Each season, a new generation of young designers seek to answer the primordial question of how to make an unforgettable debut, They hustle their way towards a coveted showcase slot at the Lagos Fashion Week Nigeria, using its street style grounds as an audition gallery. It is hard to tell their motivations, as the opportunities available to them have shrunk. The Lagos Fashion Focus programme, once the primary funnel for finding designers draping their own paths to relevance has evolved since its modest beginnings, expanding to accommodate 14 designers in its golden age (circa 2014) and shrinking as a carousel of partners and sponsors entered and exited the programme.
In its current iteration, the Fashion Focus programme has expanded to include designers from all of Africa while simultaneously cutting down on the number of slots available to finalists. It makes creative and economic sense for LFW as its repositions itself as a continental player but the fallout has been disastrous for Nigerian designers who realistically only have a single spartan chance to debut under the Fashion Focus Programme.
View this post on Instagram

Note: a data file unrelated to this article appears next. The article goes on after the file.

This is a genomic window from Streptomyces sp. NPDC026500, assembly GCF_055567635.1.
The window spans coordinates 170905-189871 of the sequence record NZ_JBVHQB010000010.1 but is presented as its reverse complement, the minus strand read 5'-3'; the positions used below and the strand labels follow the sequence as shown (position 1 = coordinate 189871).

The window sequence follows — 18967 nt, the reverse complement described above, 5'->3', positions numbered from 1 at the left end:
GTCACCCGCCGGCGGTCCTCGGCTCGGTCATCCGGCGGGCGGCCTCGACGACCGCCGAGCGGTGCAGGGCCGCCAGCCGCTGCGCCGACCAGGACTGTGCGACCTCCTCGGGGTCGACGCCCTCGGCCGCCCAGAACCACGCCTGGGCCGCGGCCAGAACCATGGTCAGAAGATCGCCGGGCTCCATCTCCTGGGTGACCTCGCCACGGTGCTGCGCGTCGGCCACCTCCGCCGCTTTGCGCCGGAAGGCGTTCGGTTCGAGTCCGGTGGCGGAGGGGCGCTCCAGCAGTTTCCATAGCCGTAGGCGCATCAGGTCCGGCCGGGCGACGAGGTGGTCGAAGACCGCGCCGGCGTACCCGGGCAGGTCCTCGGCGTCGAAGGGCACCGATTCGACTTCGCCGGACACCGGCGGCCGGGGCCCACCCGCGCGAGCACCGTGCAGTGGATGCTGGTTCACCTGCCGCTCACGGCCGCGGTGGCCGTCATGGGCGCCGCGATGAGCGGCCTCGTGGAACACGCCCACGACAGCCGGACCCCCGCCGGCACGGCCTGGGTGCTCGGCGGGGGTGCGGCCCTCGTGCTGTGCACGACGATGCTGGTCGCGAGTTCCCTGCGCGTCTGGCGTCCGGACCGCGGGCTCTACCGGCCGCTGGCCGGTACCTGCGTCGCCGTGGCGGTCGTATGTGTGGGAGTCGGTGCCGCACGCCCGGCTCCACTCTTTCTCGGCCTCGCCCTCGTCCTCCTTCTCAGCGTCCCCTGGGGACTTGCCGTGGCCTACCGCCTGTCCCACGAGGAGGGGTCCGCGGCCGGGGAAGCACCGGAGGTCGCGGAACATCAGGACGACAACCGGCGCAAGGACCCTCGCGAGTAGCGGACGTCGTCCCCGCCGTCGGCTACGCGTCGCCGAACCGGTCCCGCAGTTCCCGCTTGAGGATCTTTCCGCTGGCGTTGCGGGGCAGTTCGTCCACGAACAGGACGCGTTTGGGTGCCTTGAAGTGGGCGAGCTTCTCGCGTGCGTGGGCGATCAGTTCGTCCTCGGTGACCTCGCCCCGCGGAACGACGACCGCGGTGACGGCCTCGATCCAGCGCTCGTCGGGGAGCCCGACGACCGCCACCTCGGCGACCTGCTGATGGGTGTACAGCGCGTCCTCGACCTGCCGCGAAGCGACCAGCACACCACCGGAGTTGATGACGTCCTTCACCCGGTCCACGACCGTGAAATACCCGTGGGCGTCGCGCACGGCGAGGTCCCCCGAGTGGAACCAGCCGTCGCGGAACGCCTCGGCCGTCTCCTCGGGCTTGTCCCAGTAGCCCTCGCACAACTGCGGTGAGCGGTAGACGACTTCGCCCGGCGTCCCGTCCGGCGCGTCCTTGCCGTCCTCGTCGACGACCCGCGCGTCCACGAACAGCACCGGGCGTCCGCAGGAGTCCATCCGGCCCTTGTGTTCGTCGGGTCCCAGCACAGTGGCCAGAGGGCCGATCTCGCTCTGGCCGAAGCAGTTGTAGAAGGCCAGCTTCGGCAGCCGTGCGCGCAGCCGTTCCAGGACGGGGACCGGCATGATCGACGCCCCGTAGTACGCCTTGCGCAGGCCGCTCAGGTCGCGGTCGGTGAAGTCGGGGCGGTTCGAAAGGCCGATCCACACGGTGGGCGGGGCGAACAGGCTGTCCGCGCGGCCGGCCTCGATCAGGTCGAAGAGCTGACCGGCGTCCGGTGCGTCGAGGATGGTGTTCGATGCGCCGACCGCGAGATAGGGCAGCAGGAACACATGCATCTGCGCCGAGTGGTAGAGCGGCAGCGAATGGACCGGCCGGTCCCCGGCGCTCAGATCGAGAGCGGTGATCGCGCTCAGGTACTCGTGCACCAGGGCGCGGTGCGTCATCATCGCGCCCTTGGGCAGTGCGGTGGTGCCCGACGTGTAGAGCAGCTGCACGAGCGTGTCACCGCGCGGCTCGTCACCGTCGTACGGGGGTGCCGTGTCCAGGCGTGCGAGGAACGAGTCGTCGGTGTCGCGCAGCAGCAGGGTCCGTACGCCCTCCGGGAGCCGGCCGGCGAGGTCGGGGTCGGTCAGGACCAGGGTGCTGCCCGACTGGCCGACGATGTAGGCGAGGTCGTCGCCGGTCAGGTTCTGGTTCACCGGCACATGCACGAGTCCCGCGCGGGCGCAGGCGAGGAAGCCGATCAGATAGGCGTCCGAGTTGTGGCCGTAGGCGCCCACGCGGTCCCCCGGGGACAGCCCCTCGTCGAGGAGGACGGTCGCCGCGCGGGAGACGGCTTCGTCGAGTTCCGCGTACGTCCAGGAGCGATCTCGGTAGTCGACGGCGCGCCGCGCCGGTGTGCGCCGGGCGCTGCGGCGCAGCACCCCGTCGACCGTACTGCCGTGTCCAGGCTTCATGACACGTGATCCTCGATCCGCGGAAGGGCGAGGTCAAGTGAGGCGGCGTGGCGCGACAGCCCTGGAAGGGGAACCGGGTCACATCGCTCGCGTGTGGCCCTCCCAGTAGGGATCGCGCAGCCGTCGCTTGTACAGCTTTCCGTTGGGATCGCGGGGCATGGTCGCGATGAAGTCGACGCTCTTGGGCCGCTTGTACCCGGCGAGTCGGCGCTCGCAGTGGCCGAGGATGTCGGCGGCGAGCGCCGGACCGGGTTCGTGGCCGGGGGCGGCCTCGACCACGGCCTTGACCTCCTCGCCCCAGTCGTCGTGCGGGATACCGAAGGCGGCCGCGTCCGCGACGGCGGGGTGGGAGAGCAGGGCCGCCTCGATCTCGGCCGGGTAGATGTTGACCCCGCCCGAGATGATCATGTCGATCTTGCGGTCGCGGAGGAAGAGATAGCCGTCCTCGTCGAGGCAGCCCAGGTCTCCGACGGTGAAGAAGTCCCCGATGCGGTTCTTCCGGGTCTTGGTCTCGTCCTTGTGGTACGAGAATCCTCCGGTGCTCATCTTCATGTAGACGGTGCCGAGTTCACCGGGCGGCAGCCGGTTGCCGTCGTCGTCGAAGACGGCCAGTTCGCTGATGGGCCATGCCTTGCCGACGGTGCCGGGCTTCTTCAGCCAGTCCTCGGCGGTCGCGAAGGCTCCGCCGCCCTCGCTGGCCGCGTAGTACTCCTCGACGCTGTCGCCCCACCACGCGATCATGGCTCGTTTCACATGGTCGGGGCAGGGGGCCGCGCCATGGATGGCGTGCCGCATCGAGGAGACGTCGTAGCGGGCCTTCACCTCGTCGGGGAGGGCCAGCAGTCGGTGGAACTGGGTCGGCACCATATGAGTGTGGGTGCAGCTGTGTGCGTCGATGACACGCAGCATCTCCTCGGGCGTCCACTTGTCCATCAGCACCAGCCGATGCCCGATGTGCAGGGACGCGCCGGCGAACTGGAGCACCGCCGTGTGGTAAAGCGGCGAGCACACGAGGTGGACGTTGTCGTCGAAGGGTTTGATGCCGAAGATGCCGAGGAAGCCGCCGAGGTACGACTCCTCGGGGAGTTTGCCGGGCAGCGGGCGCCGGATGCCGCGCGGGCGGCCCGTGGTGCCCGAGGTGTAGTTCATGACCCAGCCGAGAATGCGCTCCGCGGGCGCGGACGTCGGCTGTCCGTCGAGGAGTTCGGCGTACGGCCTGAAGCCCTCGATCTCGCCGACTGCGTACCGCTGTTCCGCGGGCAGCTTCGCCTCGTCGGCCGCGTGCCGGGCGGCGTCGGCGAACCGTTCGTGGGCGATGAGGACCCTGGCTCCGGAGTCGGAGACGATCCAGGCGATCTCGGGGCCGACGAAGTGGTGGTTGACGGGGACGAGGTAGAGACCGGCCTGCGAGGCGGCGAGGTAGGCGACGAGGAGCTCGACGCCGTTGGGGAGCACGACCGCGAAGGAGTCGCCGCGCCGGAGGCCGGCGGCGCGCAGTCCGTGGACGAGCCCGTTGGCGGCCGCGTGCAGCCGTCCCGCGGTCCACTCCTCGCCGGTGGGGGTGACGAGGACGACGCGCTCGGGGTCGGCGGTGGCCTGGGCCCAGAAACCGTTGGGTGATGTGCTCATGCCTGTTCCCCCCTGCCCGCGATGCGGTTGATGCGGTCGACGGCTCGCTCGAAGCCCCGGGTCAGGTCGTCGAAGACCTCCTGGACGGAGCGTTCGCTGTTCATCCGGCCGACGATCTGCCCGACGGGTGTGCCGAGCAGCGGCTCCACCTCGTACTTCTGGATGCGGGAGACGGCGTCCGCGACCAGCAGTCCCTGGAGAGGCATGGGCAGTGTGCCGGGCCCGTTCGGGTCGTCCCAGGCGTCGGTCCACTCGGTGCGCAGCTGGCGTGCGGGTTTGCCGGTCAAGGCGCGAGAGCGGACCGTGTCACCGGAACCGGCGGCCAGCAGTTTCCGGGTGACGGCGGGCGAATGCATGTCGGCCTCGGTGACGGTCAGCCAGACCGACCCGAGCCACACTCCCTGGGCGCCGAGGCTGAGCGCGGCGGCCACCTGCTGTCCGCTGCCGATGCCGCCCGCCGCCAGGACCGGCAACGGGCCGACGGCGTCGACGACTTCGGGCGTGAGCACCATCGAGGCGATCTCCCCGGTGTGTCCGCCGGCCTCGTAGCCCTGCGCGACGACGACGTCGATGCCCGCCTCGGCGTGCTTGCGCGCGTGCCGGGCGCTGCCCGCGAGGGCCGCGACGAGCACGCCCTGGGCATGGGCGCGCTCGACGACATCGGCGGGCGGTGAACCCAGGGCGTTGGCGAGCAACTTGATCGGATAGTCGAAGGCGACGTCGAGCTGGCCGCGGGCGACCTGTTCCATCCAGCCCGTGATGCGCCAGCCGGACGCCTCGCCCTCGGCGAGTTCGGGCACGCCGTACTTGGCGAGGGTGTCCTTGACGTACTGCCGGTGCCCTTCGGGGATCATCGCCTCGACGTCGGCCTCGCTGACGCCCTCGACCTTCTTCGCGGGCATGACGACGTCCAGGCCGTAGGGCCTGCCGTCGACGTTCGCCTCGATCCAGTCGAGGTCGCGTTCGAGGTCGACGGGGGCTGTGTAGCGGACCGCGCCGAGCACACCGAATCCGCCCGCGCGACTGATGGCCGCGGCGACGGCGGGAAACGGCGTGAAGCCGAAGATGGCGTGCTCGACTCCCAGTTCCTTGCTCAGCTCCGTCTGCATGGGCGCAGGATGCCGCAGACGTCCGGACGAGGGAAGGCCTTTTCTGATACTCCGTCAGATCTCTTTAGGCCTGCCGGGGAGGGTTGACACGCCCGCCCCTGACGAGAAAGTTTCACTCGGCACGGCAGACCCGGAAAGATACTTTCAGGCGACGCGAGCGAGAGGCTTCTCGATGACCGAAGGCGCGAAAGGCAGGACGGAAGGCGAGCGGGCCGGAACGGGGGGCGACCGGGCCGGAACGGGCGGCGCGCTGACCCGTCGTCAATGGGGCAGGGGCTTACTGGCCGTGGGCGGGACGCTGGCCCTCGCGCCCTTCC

SOVEREIGNTY • ILI PRESENTS SPRING/SUMMER 20’ AT LAGOS FASHION WEEK TOMORROW!!! • 24/10/2019 by 6PM • The collection is inspired by the Pan-Africanism movement and through our creative thought processes we have made use of several African traditional elements and have done this in a modern way. The collection speaks more than just clothes. • For the fabrication of the SOVEREIGNTY, Africa is a main focus and we have gone with colors in the same family as the ones on the 1897 Ethiopian (green, yellow and red) flag since it is the continent’s oldest independent nation as well as earthy colors. We have combined these colors with strong African (Adinkra) symbols, of Ghanian origin and produced the fabrics using batik on cotton and also aso-oke all hand made in Lagos, Nigeria. • The Adinkrahene (A symbol of leadership and charisma), Adwo (Tranquility), Duafe(symbol of beauty), Gye Nyame (A symbol representing God’s Omnipotence) are some of the symbols selected for our design as they all represent key features of a sovereign being. A sovereign being is a person with supreme power and authority and we have designed clothes and paired them up in looks that show this being in different states and feeling like they are where they are supposed to be, doing what they’re supposed to be doing, dominating the world around them. • These elements combined with the classic silhouettes of our pieces come together to portray the sovereignty the eternal ruler(God) has over earth’s ruler(Man) who now has the authority to rule the earth and maintain it’s natural beauty. #ilibyamali #SS20 #madeinnigeria #sovereignty #fashionfocusafrica #fashionfocusfive #africanism #batik #lagosfashionweek #heinekenlagosfashionweek #heinekenlagosfashionweek2019